Return of the Antique Express

| October 2001

Forty-two feet from where they'd left them, Gary Bradford and Ralph Shroyer found their trailer and truck. Very little looked as it had when they had left. The words 'Antique Express,' so neatly painted on the side of the trailer, were twisted. The trailer and truck looked as if gigantic hands had begun to wring them out like a dishrag. As Gary and Ralph began to pick through the rubble, however, they found that the tools and parts that had survived the years had also survived the tornado. Most old iron fans will remember the Xenia, Ohio, tornado. On Sept. 20 of last year, the F-4 ranked twister swept through the town, demolishing 250 homes and businesses, taking the time to cut a swath of destruction through the Greene County Fairgrounds, where the annual Old Timers Days show was being held.

A year later, gear heads from all over were back on the grounds, showing off their vintage farm equipment all over again.

A year later, Gary and Ralph have also returned to showing off their collection. The new trailer, 'Antique Express II,' holds even more of their collections of tools than its predecessor, so, not only have the two men returned to the hobby in a relatively brief period, they have returned with a display that's bigger and better than before.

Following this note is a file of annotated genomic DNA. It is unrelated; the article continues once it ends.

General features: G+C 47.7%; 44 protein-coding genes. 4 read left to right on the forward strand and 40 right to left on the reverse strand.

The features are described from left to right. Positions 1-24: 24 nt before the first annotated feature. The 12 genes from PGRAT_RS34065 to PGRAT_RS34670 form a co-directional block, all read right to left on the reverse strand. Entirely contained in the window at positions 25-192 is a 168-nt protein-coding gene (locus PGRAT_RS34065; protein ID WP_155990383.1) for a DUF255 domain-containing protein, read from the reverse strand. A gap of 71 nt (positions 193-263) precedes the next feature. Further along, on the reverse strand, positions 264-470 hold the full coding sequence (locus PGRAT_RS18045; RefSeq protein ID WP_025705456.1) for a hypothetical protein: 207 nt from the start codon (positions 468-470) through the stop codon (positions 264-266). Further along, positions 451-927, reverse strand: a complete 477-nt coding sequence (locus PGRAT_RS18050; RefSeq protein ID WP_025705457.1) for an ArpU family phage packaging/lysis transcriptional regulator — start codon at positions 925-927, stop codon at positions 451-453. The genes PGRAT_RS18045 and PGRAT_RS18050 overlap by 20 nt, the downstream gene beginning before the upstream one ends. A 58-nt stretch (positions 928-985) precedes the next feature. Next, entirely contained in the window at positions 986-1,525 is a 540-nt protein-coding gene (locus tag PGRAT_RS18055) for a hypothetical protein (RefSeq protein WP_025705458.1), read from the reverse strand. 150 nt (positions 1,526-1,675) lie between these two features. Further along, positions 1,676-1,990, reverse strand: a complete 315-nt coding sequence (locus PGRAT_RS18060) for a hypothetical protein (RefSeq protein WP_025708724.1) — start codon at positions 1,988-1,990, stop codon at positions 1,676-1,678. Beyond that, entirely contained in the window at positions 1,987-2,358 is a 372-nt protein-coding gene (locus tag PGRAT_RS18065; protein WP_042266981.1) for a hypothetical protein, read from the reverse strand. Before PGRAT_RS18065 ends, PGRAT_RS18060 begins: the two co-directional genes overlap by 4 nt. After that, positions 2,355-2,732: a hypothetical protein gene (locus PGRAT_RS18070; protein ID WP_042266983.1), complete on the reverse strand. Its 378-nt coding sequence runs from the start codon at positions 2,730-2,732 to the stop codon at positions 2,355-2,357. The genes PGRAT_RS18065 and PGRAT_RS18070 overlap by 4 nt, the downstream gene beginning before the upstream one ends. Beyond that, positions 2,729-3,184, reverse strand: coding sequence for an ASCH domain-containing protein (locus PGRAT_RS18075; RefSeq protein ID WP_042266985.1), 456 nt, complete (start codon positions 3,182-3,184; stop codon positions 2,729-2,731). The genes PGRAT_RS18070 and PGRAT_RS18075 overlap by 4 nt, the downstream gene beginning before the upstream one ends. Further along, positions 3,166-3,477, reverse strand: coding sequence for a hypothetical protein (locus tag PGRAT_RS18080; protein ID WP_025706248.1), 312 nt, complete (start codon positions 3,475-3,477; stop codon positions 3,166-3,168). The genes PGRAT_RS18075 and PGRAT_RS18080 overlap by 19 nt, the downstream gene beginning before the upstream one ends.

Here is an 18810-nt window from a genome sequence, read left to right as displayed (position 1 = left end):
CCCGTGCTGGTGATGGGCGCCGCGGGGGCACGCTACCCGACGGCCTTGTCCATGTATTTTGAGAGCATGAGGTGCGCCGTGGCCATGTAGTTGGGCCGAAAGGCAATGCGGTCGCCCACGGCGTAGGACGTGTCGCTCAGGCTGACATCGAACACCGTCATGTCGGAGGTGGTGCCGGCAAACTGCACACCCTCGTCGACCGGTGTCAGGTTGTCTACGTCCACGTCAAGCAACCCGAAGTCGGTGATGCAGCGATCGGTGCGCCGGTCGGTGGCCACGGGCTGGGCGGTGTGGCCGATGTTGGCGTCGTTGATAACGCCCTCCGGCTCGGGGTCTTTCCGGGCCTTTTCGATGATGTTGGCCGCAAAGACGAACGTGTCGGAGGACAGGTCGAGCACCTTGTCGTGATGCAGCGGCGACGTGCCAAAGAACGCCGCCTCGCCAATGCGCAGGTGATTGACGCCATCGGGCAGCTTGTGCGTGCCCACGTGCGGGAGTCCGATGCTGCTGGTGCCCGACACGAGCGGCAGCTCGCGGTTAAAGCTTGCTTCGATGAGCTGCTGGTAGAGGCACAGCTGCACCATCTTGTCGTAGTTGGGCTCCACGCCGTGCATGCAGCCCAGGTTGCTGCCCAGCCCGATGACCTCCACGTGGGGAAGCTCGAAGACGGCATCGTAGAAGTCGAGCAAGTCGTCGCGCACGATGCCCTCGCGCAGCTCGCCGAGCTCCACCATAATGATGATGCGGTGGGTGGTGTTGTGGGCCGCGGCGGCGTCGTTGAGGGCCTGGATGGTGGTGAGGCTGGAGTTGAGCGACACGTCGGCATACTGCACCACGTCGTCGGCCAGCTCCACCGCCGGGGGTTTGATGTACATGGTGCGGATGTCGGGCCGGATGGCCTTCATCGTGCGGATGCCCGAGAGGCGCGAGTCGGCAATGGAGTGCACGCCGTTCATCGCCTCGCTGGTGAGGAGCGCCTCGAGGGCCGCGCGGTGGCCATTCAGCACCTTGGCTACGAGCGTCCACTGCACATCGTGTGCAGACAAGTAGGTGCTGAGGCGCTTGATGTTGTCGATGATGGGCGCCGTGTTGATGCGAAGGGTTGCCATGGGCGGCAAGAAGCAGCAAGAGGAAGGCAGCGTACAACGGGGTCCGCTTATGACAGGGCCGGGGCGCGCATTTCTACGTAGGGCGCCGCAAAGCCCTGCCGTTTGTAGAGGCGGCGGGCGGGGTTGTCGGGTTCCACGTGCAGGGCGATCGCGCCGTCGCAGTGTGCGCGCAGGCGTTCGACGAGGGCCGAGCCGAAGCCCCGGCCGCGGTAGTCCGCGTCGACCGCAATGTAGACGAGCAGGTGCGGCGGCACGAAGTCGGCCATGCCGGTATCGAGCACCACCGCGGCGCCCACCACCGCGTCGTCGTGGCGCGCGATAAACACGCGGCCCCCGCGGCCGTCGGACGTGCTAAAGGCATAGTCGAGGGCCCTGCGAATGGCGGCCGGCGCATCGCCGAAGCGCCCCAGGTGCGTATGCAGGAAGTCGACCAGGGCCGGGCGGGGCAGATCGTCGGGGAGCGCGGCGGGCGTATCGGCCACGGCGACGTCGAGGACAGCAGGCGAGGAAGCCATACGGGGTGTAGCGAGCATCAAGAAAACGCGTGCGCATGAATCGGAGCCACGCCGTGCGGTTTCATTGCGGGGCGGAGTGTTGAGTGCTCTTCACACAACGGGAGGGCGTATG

The two men began displaying their collections together last year, not too long before the tornado.

Friends for 14 years, the two men farm and work in their shops when they're not going to shows. They both used to raise livestock - Gary raised steers and Ralph kept hogs - but, as Ralph says, they 'quit that' when they 'started playing.' If what they do is play, then they've gathered plenty of toys. Close to 1,070 different pieces of equipment are on display in their trailer.

Gary began a pulley collection that has become one of the country's largest. It all sort of happened by accident, he says. 'When I started out, I was going to collect nothing but wood pulleys, but it just started snowballing.'